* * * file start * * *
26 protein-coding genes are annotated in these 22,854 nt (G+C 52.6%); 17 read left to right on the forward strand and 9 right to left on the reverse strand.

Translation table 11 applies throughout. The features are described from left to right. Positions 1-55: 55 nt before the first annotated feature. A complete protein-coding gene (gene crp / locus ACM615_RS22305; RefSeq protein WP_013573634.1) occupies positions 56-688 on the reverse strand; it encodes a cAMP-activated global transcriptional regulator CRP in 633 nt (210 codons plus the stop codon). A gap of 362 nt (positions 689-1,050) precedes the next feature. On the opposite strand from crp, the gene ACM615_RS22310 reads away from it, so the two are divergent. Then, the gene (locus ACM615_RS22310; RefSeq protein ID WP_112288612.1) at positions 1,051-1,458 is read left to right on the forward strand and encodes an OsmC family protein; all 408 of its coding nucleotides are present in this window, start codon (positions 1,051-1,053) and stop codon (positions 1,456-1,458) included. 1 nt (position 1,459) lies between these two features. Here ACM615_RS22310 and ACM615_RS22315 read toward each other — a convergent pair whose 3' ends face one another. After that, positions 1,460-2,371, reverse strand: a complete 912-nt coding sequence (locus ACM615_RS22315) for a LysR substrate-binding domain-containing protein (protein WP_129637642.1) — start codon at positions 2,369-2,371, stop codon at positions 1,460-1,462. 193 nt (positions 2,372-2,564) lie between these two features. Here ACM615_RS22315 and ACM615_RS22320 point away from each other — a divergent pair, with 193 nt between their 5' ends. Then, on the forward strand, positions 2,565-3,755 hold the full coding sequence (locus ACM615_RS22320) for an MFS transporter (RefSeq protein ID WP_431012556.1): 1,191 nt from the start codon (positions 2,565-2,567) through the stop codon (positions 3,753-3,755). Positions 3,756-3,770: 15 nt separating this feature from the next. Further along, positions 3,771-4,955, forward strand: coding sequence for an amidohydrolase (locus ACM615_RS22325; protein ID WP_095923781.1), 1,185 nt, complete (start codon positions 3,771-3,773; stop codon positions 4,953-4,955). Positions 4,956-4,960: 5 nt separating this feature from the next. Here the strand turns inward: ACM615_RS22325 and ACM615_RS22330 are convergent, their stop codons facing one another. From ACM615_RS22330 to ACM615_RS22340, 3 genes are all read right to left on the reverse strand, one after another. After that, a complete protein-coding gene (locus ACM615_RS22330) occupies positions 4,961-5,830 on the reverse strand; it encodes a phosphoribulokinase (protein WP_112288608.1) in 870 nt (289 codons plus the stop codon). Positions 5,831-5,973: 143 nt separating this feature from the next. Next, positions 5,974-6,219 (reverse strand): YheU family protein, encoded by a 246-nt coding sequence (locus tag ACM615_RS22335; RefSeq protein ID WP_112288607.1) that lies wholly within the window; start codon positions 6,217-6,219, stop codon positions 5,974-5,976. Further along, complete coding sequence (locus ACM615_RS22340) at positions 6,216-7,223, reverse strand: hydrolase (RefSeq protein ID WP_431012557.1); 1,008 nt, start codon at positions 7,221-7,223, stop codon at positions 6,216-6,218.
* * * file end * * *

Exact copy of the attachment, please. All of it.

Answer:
26 protein-coding genes are annotated in these 22,854 nt (G+C 52.6%); 17 read left to right on the forward strand and 9 right to left on the reverse strand.

Translation table 11 applies throughout. The features are described from left to right. Positions 1-55: 55 nt before the first annotated feature. A complete protein-coding gene (gene crp / locus ACM615_RS22305; RefSeq protein WP_013573634.1) occupies positions 56-688 on the reverse strand; it encodes a cAMP-activated global transcriptional regulator CRP in 633 nt (210 codons plus the stop codon). A gap of 362 nt (positions 689-1,050) precedes the next feature. On the opposite strand from crp, the gene ACM615_RS22310 reads away from it, so the two are divergent. Then, the gene (locus ACM615_RS22310; RefSeq protein ID WP_112288612.1) at positions 1,051-1,458 is read left to right on the forward strand and encodes an OsmC family protein; all 408 of its coding nucleotides are present in this window, start codon (positions 1,051-1,053) and stop codon (positions 1,456-1,458) included. 1 nt (position 1,459) lies between these two features. Here ACM615_RS22310 and ACM615_RS22315 read toward each other — a convergent pair whose 3' ends face one another. After that, positions 1,460-2,371, reverse strand: a complete 912-nt coding sequence (locus ACM615_RS22315) for a LysR substrate-binding domain-containing protein (protein WP_129637642.1) — start codon at positions 2,369-2,371, stop codon at positions 1,460-1,462. 193 nt (positions 2,372-2,564) lie between these two features. Here ACM615_RS22315 and ACM615_RS22320 point away from each other — a divergent pair, with 193 nt between their 5' ends. Then, on the forward strand, positions 2,565-3,755 hold the full coding sequence (locus ACM615_RS22320) for an MFS transporter (RefSeq protein ID WP_431012556.1): 1,191 nt from the start codon (positions 2,565-2,567) through the stop codon (positions 3,753-3,755). Positions 3,756-3,770: 15 nt separating this feature from the next. Further along, positions 3,771-4,955, forward strand: coding sequence for an amidohydrolase (locus ACM615_RS22325; protein ID WP_095923781.1), 1,185 nt, complete (start codon positions 3,771-3,773; stop codon positions 4,953-4,955). Positions 4,956-4,960: 5 nt separating this feature from the next. Here the strand turns inward: ACM615_RS22325 and ACM615_RS22330 are convergent, their stop codons facing one another. From ACM615_RS22330 to ACM615_RS22340, 3 genes are all read right to left on the reverse strand, one after another. After that, a complete protein-coding gene (locus ACM615_RS22330) occupies positions 4,961-5,830 on the reverse strand; it encodes a phosphoribulokinase (protein WP_112288608.1) in 870 nt (289 codons plus the stop codon). Positions 5,831-5,973: 143 nt separating this feature from the next. Next, positions 5,974-6,219 (reverse strand): YheU family protein, encoded by a 246-nt coding sequence (locus tag ACM615_RS22335; RefSeq protein ID WP_112288607.1) that lies wholly within the window; start codon positions 6,217-6,219, stop codon positions 5,974-5,976. Further along, complete coding sequence (locus ACM615_RS22340) at positions 6,216-7,223, reverse strand: hydrolase (RefSeq protein ID WP_431012557.1); 1,008 nt, start codon at positions 7,221-7,223, stop codon at positions 6,216-6,218.